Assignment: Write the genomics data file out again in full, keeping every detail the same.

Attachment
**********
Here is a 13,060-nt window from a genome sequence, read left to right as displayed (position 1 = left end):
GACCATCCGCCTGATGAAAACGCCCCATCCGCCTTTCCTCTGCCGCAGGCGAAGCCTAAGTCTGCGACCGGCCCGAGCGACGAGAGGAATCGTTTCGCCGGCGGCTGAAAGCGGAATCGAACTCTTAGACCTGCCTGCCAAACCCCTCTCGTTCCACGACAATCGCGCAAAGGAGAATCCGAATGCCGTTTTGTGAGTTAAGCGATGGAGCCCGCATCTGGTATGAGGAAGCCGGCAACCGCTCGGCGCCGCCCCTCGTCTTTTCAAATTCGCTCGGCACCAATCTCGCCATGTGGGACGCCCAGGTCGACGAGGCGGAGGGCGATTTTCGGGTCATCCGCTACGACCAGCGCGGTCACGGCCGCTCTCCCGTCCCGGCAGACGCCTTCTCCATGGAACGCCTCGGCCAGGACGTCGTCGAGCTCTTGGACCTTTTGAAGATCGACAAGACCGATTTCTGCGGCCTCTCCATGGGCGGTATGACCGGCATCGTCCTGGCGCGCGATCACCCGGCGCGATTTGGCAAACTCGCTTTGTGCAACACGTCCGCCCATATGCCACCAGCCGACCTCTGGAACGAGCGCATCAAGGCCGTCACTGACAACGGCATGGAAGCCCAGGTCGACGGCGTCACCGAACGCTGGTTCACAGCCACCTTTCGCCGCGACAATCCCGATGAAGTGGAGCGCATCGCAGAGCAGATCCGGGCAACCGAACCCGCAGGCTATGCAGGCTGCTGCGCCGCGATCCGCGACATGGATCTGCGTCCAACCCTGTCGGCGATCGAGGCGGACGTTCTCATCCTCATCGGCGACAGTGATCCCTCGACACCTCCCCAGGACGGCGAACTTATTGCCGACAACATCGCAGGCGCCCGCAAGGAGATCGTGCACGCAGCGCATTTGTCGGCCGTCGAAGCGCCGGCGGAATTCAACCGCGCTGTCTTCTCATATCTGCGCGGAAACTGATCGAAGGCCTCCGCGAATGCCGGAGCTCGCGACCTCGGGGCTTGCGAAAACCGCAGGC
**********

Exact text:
Here is a 13,060-nt window from a genome sequence, read left to right as displayed (position 1 = left end):
GACCATCCGCCTGATGAAAACGCCCCATCCGCCTTTCCTCTGCCGCAGGCGAAGCCTAAGTCTGCGACCGGCCCGAGCGACGAGAGGAATCGTTTCGCCGGCGGCTGAAAGCGGAATCGAACTCTTAGACCTGCCTGCCAAACCCCTCTCGTTCCACGACAATCGCGCAAAGGAGAATCCGAATGCCGTTTTGTGAGTTAAGCGATGGAGCCCGCATCTGGTATGAGGAAGCCGGCAACCGCTCGGCGCCGCCCCTCGTCTTTTCAAATTCGCTCGGCACCAATCTCGCCATGTGGGACGCCCAGGTCGACGAGGCGGAGGGCGATTTTCGGGTCATCCGCTACGACCAGCGCGGTCACGGCCGCTCTCCCGTCCCGGCAGACGCCTTCTCCATGGAACGCCTCGGCCAGGACGTCGTCGAGCTCTTGGACCTTTTGAAGATCGACAAGACCGATTTCTGCGGCCTCTCCATGGGCGGTATGACCGGCATCGTCCTGGCGCGCGATCACCCGGCGCGATTTGGCAAACTCGCTTTGTGCAACACGTCCGCCCATATGCCACCAGCCGACCTCTGGAACGAGCGCATCAAGGCCGTCACTGACAACGGCATGGAAGCCCAGGTCGACGGCGTCACCGAACGCTGGTTCACAGCCACCTTTCGCCGCGACAATCCCGATGAAGTGGAGCGCATCGCAGAGCAGATCCGGGCAACCGAACCCGCAGGCTATGCAGGCTGCTGCGCCGCGATCCGCGACATGGATCTGCGTCCAACCCTGTCGGCGATCGAGGCGGACGTTCTCATCCTCATCGGCGACAGTGATCCCTCGACACCTCCCCAGGACGGCGAACTTATTGCCGACAACATCGCAGGCGCCCGCAAGGAGATCGTGCACGCAGCGCATTTGTCGGCCGTCGAAGCGCCGGCGGAATTCAACCGCGCTGTCTTCTCATATCTGCGCGGAAACTGATCGAAGGCCTCCGCGAATGCCGGAGCTCGCGACCTCGGGGCTTGCGAAAACCGCAGGC